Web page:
The sesame plant is a flowering plant whose seeds grow in a capsule after the flower is pollinated and dries up. The sesame seed capsule is dehiscent, which means that at a certain stage of maturity the capsule splits and the seeds burst out and scatter. Evolution may have designed the plant this way to ensure that the seeds are spread far away from the parent. But today, when sesame, or til as we know it in India, is a valuable crop, cultivated for its seeds and the oil extracted from them, this characteristic poses challenges for farmers. It is manually harvested to prevent loss of seeds due to spontaneous scattering. This explains why the production and use of gingelly oil or sesame oil is limited despite it being a healthy oil option.
Here’s a bit of trivia: It is this characteristic of the plant that the saying “Open Sesame” has come from.
Sesame is cultivated all over the world, but the largest producers are India and China. In southern India, gingelly oil is used both as a cooking medium and an external applicant in body and hair massages. Sesame, in both seed and oil forms, is also widely used in South-east Asian and Middle Eastern cuisines. It has one of the highest oil content among seeds. It is valued for its nutty flavour, especially in South-East Asian cooking.
Sesame is one of the oldest oilseeds in cultivation. The oil extracted from it – gingelly oil – is said to be one of the healthiest seed oils and can easily replace most of the oils that are used in daily cooking. The health benefits of gingelly oil have been acknowledged by both, ancient physicians and modern doctors. It has an amazing nutrient profile with notable amounts of manganese, copper, calcium, iron, magnesium, zinc, and smaller amounts of many others. External application of gingelly oil, too, has huge health benefits. We may be well advised to make gingelly oil a part of our daily diet and body-care routine.
Types of gingelly oil
Based on methods of cultivation, extraction and treatment there are various types of gingelly oils in the market. Each has its own distinctive property, flavour and uses.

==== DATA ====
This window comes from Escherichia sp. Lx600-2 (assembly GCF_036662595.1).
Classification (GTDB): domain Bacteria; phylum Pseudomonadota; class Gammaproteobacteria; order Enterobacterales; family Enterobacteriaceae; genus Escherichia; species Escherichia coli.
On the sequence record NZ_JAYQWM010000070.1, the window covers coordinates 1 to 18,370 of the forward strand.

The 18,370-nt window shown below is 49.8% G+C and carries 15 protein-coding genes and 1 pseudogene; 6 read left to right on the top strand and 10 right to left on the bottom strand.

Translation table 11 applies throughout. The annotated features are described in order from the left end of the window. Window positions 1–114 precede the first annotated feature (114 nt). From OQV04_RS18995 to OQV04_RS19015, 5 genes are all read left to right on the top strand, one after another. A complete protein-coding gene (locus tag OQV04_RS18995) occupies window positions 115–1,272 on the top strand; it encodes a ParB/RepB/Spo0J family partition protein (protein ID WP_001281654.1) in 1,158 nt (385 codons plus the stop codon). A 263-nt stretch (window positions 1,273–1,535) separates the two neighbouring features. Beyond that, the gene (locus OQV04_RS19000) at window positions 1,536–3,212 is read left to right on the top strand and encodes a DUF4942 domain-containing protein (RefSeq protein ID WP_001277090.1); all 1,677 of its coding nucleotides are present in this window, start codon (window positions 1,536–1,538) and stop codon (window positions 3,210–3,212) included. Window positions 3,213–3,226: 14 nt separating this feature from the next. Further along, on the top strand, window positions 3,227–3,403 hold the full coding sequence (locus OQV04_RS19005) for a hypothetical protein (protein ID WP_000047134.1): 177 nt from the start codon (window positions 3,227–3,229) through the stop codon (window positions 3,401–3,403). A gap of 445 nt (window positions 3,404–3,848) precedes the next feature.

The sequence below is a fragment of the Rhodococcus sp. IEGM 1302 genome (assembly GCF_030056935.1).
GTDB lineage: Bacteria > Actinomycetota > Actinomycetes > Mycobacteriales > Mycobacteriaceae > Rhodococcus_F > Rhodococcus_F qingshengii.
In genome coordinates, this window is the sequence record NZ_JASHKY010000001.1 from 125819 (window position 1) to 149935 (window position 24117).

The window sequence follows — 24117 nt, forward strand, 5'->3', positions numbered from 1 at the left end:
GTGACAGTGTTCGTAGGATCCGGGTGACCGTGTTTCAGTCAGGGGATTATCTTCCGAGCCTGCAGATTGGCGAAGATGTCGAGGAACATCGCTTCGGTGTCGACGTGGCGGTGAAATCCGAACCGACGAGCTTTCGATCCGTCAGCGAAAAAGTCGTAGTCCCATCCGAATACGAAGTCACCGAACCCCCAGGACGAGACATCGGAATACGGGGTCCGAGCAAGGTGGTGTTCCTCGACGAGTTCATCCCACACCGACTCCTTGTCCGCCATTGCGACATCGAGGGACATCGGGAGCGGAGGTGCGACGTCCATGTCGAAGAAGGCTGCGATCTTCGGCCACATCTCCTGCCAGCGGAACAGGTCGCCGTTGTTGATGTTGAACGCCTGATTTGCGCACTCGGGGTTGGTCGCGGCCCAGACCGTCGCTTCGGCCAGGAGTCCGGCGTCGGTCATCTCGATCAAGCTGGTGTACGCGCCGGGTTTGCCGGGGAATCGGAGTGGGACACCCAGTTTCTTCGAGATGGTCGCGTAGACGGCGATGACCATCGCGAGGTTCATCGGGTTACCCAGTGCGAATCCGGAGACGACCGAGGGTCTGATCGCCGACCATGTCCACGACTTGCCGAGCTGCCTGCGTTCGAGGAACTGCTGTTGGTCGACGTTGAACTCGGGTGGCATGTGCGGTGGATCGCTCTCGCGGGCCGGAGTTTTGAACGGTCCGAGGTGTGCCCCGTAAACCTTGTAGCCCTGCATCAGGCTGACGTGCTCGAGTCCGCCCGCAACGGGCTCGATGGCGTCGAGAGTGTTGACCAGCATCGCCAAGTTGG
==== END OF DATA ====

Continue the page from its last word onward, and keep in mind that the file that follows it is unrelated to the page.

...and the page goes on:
1. Unrefined gingelly oil: This is oil which has not been treated or refined in any way and is produced from commercially grown, non-organic sesame seeds. Gingelly oil is high in anti-oxidants and the unrefined variety has the highest quantity of antioxidants of all. Therefore, unrefined gingelly oil is least prone to getting spoilt or rancid. This type of gingelly oil has a light golden amber colour and the characteristic ‘nutty’ flavour. It has a high smoke point and is most suitable for stir frying. Besides anti-oxidants, unrefined gingelly oil also has a good number of minerals such as magnesium, copper, calcium and vitamin B6 as well.
2. Refined gingelly oil: Refined gingelly oil is lighter in colour and the flavour is also less pronounced. It does not flavour the food cooked in it. It has a higher smoke point than unrefined oil and is good for methods of cooking using high heat such as deep frying.
3. Toasted gingelly oil: Toasted gingelly oil or dark gingelly oil is extracted from the sesame seed that have been toasted. It is dark in colour, rather like coffee, and has a very strong nutty flavour. It has a very low smoke point and is unsuitable for cooking. It is used as a flavouring in salads, marinades and dips. Sometimes it is added to stir fries after it has been taken off the heat to impart extra flavour. As the flavour is intense, a very small amount of the oil is needed.
4. Cold pressed gingelly oil: In cold pressed extraction, only pressure is applied to the sesame seeds to extract the oil. At no stage is any heat applied in the process of extraction. This ensures that most of the nutrients in the oil are preserved during the extraction process and the resulting oil has the richest nutrient profile of all the varieties. This process takes more time than others but the oil produced is considered better.
5. Organic gingelly oil: Organic gingelly oil, is the oil that is extracted from organically grown sesame seeds. These plants are grown without any pesticides or chemicals. These plants grow slower as they are not given growth enhancers and the yield may also be lower than non-organic crops. Organic gingelly oil is perhaps the most expensive of all.
Let us look at the benefits of switching to gingelly oil, both for cooking our food and for use as a body care oil for our hair and body externally.